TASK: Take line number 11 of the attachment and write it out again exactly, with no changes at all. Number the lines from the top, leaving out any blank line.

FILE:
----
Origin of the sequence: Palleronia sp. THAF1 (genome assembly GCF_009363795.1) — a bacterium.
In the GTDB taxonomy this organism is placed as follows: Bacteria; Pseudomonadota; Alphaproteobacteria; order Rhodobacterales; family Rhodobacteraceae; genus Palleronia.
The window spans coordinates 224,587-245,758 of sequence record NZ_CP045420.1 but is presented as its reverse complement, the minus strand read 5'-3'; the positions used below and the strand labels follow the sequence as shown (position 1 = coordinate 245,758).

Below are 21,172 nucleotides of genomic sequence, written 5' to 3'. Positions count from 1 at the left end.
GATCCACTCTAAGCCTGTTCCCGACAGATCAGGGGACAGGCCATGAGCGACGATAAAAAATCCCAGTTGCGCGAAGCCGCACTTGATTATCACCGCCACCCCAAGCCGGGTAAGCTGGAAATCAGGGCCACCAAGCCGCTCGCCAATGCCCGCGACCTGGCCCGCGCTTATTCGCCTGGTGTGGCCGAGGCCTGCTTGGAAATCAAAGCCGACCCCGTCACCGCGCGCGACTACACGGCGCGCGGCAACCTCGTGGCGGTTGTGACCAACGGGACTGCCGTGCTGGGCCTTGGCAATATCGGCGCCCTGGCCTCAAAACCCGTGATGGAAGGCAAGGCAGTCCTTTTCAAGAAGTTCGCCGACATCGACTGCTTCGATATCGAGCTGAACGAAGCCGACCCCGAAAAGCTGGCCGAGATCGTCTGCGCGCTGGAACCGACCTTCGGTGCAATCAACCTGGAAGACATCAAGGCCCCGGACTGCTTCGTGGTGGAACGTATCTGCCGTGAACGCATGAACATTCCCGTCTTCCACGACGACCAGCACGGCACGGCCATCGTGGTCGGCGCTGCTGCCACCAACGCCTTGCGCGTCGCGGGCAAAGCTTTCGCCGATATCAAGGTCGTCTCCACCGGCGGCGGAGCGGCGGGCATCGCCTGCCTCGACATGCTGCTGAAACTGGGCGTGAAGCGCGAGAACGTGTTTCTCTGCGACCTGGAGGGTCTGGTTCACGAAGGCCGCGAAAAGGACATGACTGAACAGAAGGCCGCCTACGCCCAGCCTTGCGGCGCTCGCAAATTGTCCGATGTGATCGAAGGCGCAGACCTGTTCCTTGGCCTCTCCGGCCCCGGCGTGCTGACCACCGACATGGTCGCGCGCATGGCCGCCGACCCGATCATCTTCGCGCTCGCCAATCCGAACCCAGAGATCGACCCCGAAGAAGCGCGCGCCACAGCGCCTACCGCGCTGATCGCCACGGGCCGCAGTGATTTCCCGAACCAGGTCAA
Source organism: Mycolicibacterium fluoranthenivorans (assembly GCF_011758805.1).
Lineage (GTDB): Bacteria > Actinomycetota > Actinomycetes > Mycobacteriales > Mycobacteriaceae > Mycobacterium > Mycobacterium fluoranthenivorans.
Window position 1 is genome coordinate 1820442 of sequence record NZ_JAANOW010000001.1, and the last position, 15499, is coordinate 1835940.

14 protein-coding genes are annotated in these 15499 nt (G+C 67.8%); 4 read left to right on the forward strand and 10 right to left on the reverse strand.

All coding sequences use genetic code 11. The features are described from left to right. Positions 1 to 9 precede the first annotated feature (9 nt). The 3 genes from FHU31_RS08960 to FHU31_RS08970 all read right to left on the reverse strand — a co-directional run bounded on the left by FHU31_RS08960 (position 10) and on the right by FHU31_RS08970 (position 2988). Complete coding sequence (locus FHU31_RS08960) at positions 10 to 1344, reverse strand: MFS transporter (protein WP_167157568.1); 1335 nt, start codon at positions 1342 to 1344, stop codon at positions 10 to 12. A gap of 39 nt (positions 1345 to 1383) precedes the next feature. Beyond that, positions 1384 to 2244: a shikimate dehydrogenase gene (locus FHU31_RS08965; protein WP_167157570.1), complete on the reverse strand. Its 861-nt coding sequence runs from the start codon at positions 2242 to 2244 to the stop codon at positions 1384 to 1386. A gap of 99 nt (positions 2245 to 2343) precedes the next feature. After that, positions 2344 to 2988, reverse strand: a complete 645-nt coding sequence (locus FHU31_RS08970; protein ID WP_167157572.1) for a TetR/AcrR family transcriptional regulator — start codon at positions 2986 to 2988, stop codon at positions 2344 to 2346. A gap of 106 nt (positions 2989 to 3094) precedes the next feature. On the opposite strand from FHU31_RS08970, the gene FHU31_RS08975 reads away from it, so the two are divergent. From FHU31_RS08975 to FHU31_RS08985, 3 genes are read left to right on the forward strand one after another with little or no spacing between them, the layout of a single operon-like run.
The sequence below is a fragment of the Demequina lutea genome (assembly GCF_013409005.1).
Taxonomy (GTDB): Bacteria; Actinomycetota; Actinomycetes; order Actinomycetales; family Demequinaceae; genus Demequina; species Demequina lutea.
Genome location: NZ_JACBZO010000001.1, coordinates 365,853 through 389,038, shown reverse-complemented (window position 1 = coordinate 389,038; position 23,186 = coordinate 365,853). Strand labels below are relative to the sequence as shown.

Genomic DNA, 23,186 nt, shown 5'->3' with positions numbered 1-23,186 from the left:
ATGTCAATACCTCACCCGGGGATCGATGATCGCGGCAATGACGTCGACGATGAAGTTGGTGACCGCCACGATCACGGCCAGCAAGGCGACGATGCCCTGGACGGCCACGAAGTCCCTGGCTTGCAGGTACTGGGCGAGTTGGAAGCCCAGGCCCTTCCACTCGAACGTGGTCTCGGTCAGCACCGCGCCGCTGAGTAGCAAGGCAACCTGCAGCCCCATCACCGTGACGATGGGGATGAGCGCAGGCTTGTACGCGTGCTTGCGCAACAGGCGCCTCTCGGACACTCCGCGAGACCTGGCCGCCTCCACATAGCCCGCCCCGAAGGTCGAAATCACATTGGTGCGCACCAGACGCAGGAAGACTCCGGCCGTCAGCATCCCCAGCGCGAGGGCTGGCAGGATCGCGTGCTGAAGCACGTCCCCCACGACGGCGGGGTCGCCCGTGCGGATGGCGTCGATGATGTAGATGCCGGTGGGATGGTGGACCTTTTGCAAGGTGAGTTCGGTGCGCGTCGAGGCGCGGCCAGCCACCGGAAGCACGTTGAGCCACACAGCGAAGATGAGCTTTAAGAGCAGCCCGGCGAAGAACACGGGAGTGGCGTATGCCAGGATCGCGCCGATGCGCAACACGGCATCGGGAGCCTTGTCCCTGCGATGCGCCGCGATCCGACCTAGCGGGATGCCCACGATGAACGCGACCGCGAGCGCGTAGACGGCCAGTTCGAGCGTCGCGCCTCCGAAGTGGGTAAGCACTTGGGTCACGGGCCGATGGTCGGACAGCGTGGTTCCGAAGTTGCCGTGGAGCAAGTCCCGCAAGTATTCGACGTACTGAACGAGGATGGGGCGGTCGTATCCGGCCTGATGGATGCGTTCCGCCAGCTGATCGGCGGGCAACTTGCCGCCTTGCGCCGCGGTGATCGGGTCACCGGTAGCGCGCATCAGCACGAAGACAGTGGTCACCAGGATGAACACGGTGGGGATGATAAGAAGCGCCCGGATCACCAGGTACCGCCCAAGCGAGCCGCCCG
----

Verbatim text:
The sequence below is a fragment of the Demequina lutea genome (assembly GCF_013409005.1).